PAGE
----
Well, I survived my first literature review. It's done and submitted but it's not the quality that I would like. I was hoping I would feel relieved once I turned it in, but I'm still ruminating about it. Since it's still in my head, I decided to get it out in a blog post.
For me, this lit review was about the learning process that went with it. I did learn a lot about my topic but I think the take away for me is how I would do things differently in the future. I'm not terribly proud of the work I turned in. It's garbage and I know it. That being said, I'm a better writer now than I was a few weeks ago. Next time I start writing, it will be from a completely different place than where I started this piece.
I learned a lot about time management. I learned that this kind of writing takes a lot of think time and focus. It can't be done in long sittings a few nights before its due. That was a hard lesson learned. I learned that sitting and writing a little each day is a good way to write. I learned that by writing down some quotes and thoughts it helped me get started and get past my writers block. I learnd that keeping research organized is a whole process in and of itself and is key to writing efficiently. I learned how to research. A few of us were lucky in that we had a library lesson in our other class a few weeks ago. This was the best thing ever. I wished it had come far earlier in the semester. I would have never found the subject guides, or how to pick more than one database or how to limit articles to peer reviewed, or ref works. Without this lesson, I would not have been as successful as I was. I learned that when writing down notes from articles, writing down the authors name, date, and pg number with the note is a critical time saver. Duh! I learned that using the reference page from an article I really liked often leads to finding more useful articles and is more efficient than doing a search on terms. I learned how important the right search terms are. I learned that sometimes the question you are writing about doesn't appear until you are well into the writing. This was a key lesson and a major source of my writing block as I couldn't focus myself because of the enormity and breadth of the research I was looking at. I learned that leaning on friends in my class and in the doctoral program was a huge source of support. Just having someone to commiserate with and have a writing session with for moral support was huge! Reading a peer's writing was helpful as well. It was more helpful than reading published articles as it felt more real to me and it gave me a clearer sense of what I needed to do.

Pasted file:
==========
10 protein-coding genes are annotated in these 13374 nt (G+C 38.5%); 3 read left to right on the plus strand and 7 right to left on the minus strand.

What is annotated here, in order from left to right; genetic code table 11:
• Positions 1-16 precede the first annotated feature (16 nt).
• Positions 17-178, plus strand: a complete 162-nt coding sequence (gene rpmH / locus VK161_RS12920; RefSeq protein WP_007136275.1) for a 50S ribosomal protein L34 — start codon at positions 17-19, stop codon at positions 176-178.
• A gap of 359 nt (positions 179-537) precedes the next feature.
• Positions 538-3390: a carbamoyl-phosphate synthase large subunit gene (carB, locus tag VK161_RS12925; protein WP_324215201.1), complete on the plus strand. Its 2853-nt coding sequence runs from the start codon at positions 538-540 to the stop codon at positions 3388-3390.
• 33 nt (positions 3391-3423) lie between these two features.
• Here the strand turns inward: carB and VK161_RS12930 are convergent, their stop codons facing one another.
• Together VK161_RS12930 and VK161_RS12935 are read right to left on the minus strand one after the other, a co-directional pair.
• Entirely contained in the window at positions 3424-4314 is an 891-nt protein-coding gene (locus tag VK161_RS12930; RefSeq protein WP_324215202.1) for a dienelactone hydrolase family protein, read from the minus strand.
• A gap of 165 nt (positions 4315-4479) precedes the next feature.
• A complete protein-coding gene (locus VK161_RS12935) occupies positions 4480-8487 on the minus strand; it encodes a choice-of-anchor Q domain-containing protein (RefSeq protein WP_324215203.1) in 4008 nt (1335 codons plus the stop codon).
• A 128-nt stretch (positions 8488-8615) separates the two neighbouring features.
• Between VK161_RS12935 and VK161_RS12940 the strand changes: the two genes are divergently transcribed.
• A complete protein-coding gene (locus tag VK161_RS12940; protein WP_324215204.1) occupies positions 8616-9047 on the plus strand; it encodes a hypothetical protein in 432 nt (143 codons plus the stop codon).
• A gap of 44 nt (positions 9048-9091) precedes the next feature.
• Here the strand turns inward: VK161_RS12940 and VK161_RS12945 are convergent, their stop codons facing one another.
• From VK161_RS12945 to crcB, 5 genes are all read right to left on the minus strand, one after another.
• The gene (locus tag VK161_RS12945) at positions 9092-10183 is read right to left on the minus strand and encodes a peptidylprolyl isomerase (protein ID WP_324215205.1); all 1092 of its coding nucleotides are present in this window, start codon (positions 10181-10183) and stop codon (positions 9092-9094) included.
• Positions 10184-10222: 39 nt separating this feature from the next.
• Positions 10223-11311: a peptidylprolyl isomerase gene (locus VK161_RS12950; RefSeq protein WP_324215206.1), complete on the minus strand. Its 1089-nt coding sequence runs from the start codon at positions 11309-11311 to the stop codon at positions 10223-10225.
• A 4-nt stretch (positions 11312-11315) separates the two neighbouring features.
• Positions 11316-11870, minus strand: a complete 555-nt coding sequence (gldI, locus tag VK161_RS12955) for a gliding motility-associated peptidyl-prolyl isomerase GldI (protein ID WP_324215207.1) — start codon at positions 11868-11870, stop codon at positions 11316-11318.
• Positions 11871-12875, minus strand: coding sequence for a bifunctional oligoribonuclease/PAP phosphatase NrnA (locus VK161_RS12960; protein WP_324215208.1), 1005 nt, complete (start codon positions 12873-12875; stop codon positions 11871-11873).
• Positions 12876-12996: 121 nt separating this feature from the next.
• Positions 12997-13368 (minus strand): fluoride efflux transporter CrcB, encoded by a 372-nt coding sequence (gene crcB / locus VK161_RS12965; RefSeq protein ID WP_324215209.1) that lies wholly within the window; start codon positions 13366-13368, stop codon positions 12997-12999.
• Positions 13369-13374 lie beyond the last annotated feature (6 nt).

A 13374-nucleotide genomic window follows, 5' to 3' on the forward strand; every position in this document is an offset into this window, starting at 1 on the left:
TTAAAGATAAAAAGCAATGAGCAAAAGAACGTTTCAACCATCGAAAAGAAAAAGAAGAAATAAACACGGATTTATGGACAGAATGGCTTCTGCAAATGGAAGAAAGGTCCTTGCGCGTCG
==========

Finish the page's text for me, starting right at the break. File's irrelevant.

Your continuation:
I tried to think about what would have helped me do this better or differently. I think the library class was huge and would've been an eye-opener early on. I think seeing a sample timeline for writing would've been helpful for planning purposes. This style of writing and the time it requires was something that I was inadequately prepared for. I'm not asking for my hand to be held, but I just had no idea the enormity of the task in front of me until I really got into it. I'm not sure what I'm asking for or saying, but looking back now, I wish I had a better understanding of the task. I just didn't get it until I did it. And maybe that's the point. One key thing that I didn't understand until I got into the writing was that you can't research or write in isolation. You have to do them together. You have to write a little, read a little, and then see where the ideas lead you. And I learned that you don't have to start writing with the introduction. That was a major stumbling block. Once I jumped into write and just started doing a brain dump of what was in my head, I was able to start framing my piece. I wrote various parts of the article at different times. I went back and forth between sections as I found new information and research. I learned that ideas pop into your head and the craziest times and you have to jump on them or they get lost. I learned that keeping research organized is a huge process. Having articles spread out everywhere is chaos when you are writing and trying to find the article you want. It's definitely going to be a process to find how I want to organize my research and flag it so I can find the citing info easier. Oh and APA style - there's a learning curve. It's been over 10 years since I've needed APA style. The Owl website was a huge help. I had that at my fingertips and used it a lot. I also learned that I have to block time to write. I can't write with a 3 and 5 yr old running around. I need quiet and that often means waiting until 9:00 at night. I learned that my kitchen counter was my favorite place to write. I did use the library but I was still in my writer's block so it wasn't an efficient use of time and I didn't get the most out of it.
I think I've gotten everything out of my head now and can move on with my week-end!